UNI sees landscaping budget cut, UI sees increased investment

BY QUENTIN MISIAG | MAY 02, 2013 5:00 AM

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With a change in seasons comes a change in temperature and color across the University of Iowa campus. Officials also say flood-recovery projects will result in a prettier campus in the coming years.

Excluding residence halls, athletics, recreation, and the UI Hospitals and Clinics, the annual budget for the 34-person staff for Landscape Services — a branch of UI Facilities Management — stands at roughly $2.9 million, associate director Bob Brooks said. The department oversees maintenance of nearly 861 acres of the UI’s 1,900 acres.

“Probably the most popular plantings are the annual flower beds, flowering trees, and spring bulbs,” he said. “They seem to draw the most attention.”

Although the past five years have proven to be turbulent as a result of record flooding in 2008, operating budgets have held fairly constant, Brooks said.

“Most of the cleanup after the floods relating to grounds was not covered by FEMA, so we spent considerable time recovering turf areas and cleaning outside areas around flooded buildings,” he said.

After the flood, Brooks said the department started annual training for the installation of Hesco barriers and removable floodwalls. This not only alleviated flooding concerns, but also makes future installation easier.

Approximately 50,000 hours annually are spent on all aspects of landscape maintenance and beautification in the department. That includes mowing, turf and tree care, installation of new plantings, concrete repair work, institutional road maintenance, trash/litter pickup, snow removal, and minor landscape repair projects.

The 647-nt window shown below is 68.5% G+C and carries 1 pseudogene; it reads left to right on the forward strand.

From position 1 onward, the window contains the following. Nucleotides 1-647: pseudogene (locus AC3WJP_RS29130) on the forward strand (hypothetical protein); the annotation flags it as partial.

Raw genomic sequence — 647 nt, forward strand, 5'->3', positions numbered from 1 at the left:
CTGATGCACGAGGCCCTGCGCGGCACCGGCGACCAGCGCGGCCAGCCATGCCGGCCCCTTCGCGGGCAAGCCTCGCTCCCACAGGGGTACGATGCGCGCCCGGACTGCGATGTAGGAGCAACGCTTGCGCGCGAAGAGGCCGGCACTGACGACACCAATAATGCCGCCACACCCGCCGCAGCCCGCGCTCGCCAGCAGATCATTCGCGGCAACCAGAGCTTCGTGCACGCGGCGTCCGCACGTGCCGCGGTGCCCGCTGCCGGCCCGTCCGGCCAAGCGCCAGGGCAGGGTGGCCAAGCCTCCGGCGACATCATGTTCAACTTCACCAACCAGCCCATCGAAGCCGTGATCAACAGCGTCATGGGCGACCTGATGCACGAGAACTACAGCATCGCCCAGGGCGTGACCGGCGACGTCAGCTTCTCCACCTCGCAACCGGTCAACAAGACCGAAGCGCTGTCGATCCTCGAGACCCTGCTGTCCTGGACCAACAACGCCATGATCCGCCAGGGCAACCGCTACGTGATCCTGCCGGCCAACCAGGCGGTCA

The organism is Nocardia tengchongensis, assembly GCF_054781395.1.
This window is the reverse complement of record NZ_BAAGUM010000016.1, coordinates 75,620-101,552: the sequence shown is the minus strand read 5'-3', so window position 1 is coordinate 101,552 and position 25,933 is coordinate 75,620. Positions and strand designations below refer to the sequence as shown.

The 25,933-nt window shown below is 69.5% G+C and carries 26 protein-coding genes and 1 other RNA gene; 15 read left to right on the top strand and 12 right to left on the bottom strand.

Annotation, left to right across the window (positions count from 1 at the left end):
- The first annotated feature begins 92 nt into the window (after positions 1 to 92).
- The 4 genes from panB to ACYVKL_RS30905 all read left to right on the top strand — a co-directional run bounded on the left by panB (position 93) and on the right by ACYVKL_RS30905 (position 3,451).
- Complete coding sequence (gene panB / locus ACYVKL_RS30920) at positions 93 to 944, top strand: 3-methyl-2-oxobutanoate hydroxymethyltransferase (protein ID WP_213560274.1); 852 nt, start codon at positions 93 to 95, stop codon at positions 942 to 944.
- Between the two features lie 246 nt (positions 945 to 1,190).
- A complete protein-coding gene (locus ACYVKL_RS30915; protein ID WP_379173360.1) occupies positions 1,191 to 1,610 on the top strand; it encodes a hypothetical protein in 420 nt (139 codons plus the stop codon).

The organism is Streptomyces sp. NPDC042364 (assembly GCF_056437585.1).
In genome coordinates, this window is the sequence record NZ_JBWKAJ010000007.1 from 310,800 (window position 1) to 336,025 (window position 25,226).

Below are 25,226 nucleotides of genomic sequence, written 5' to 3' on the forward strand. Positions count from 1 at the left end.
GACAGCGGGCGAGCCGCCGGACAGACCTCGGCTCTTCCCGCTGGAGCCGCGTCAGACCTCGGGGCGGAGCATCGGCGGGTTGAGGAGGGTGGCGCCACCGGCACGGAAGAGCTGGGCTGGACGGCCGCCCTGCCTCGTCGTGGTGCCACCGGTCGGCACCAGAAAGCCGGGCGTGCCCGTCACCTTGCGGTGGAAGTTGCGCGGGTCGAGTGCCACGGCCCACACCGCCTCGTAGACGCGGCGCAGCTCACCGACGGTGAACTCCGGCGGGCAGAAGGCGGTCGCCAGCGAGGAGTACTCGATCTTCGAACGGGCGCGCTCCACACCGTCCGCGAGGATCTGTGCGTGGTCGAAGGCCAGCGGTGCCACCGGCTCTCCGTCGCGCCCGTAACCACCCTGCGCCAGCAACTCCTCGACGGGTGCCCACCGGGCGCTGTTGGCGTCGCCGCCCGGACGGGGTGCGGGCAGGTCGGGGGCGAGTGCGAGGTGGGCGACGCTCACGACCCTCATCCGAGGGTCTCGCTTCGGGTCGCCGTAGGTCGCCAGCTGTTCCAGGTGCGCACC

Although much of the beautification efforts had to be redirected to protecting vital campus buildings facing the Iowa River during the flood, Facilities Management strategic communications manager Wendy Moorehead said investment in newer campus public spaces remains a priority.

Iowa City Downtown District Executive Director Nancy Bird said a vital city center goes hand-in-hand with the ever-expanding UI campus. Recent initiatives included a $15,000 snow-removal program and proposals for downtown, Pedestrian Mall, and North Side Marketplace streetscape touchups.

Geoff Wilming, the Quality Care Lawn Care vice president of operations, said that although the company’s initial investment remains small now with the donation of plants to the Ped Mall and a stretch of Washington Street, the company hopes to play a larger role.

“We’d just like to be thought of as a provider in the downtown beautification process,” he said. “We’d like to do what we can.”

As the UI and Iowa City communities experience improved beautification projects, one regent institution has faced budget limitations and a shrinking student population.

University of Northern Iowa landscape architect and planner Paul Meyermann said the college’s student population of just over 11,000 and a campus land area less than half of the UI’s can still prove to be a challenge.

“Basically, the operations budgets up here have been shrinking over the past 10 to 15 years,” he said. “The grounds shop would have had 23 people 15 years ago, and now there are 13 people.”

Meyermann said between $2,000 and $3,000 is spent annually for flower planting, whereas $30,000 to $40,000 is funneled for sidewalk repairs.

UNI received an $800,000 grant from the Environmental Protection Agency eight years ago to manage water run-off in the nearby Dry Run Creek and has also since converted 125 acres into burning prairie every three years.

“This isn’t a nature preserve, this is a college campus, but we’re trying to do things in an ecological manner,” he said.

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